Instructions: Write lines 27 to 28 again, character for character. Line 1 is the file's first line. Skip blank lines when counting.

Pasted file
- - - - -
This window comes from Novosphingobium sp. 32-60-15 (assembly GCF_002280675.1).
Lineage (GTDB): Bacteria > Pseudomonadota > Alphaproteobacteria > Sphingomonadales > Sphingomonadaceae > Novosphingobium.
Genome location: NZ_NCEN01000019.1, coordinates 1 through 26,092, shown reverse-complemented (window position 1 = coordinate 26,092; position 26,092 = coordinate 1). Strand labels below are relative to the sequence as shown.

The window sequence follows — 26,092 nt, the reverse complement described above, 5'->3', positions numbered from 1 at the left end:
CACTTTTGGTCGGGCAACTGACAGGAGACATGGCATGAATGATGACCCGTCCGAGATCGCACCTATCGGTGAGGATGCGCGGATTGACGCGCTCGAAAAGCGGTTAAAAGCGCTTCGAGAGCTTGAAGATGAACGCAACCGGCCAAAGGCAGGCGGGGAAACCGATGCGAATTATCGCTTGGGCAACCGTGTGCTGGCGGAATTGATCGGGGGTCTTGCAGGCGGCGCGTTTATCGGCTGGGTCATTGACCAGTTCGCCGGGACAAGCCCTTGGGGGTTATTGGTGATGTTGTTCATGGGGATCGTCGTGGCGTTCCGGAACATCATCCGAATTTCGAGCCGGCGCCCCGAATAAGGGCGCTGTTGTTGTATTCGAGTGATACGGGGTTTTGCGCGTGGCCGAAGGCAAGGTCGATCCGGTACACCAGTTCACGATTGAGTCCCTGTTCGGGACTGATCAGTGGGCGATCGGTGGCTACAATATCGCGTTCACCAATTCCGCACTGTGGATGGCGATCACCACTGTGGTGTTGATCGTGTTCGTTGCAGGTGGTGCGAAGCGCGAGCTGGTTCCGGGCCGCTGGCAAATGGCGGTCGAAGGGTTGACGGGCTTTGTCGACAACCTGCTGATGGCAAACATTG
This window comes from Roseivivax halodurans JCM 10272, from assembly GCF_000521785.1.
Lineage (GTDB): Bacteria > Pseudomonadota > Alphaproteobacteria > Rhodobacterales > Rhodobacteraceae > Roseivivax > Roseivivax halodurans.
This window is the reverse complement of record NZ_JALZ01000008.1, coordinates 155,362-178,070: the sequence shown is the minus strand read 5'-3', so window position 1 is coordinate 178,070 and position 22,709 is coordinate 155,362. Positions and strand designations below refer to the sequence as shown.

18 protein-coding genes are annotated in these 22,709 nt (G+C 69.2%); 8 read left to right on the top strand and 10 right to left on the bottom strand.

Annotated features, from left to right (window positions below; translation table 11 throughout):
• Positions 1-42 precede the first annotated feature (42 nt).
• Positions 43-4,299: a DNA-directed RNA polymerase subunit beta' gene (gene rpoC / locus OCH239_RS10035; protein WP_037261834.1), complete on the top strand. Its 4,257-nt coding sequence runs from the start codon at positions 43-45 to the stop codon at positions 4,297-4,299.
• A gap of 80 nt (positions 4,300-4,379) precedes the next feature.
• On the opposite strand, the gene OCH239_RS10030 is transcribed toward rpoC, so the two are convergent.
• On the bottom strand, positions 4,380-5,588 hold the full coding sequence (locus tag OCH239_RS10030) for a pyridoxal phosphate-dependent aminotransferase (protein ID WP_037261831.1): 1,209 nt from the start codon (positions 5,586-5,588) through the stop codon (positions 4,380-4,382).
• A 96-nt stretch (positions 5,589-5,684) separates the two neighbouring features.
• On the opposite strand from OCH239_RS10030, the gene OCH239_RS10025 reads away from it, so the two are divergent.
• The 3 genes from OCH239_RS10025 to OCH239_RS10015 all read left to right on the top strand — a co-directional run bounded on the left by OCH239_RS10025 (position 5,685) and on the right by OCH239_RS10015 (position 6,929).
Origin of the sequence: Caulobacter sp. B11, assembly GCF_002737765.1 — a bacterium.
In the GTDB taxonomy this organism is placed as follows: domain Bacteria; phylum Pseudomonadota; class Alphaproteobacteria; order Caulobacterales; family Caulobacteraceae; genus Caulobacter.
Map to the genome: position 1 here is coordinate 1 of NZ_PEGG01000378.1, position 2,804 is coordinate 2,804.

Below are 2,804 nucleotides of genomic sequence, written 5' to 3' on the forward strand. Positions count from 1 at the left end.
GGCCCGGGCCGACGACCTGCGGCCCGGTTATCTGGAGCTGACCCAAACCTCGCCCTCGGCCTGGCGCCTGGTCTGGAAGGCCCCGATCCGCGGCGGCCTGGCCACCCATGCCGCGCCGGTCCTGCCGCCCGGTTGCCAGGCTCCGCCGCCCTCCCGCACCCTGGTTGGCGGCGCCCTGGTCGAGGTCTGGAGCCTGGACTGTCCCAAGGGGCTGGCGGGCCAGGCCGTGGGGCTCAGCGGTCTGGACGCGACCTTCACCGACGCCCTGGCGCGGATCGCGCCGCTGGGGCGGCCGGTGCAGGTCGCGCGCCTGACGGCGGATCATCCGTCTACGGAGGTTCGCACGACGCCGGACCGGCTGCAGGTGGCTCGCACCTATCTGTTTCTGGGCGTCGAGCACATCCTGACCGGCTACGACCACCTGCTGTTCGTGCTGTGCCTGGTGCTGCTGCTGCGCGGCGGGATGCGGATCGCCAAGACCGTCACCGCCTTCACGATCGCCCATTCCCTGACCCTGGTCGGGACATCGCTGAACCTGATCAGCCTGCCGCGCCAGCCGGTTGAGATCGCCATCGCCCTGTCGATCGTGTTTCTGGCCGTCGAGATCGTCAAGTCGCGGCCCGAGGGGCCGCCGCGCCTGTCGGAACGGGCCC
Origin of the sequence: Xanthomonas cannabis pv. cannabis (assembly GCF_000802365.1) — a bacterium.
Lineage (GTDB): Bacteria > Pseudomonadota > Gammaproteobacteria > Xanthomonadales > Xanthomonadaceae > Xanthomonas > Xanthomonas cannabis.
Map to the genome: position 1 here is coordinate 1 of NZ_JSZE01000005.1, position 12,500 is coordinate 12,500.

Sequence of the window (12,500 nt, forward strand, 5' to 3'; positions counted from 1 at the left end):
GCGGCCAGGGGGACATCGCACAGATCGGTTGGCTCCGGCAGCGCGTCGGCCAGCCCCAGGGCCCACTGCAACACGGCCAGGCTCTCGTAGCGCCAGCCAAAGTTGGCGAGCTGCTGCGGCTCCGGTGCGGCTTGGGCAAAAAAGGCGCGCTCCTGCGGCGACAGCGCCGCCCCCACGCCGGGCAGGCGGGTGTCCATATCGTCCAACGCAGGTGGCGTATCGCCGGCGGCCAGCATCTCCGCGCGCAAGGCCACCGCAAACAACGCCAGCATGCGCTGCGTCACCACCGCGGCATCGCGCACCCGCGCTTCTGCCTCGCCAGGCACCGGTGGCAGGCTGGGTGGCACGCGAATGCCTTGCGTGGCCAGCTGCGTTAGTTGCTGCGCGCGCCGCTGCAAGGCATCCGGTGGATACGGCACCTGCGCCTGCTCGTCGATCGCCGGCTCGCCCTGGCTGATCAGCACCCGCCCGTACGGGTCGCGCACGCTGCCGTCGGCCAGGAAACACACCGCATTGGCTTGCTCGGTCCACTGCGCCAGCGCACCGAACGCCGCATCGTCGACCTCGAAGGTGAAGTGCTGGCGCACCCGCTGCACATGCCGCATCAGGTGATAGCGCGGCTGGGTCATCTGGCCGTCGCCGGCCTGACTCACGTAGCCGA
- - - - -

Sequence of the window (12,500 nt, forward strand, 5' to 3'; positions counted from 1 at the left end):
GCGGCCAGGGGGACATCGCACAGATCGGTTGGCTCCGGCAGCGCGTCGGCCAGCCCCAGGGCCCACTGCAACACGGCCAGGCTCTCGTAGCGCCAGCCAAAGTTGGCGAGCTGCTGCGGCTCCGGTGCGGCTTGGGCAAAAAAGGCGCGCTCCTGCGGCGACAGCGCCGCCCCCACGCCGGGCAGGCGGGTGTCCATATCGTCCAACGCAGGTGGCGTATCGCCGGCGGCCAGCATCTCCGCGCGCAAGGCCACCGCAAACAACGCCAGCATGCGCTGCGTCACCACCGCGGCATCGCGCACCCGCGCTTCTGCCTCGCCAGGCACCGGTGGCAGGCTGGGTGGCACGCGAATGCCTTGCGTGGCCAGCTGCGTTAGTTGCTGCGCGCGCCGCTGCAAGGCATCCGGTGGATACGGCACCTGCGCCTGCTCGTCGATCGCCGGCTCGCCCTGGCTGATCAGCACCCGCCCGTACGGGTCGCGCACGCTGCCGTCGGCCAGGAAACACACCGCATTGGCTTGCTCGGTCCACTGCGCCAGCGCACCGAACGCCGCATCGTCGACCTCGAAGGTGAAGTGCTGGCGCACCCGCTGCACATGCCGCATCAGGTGATAGCGCGGCTGGGTCATCTGGCCGTCGCCGGCCTGACTCACGTAGCCGA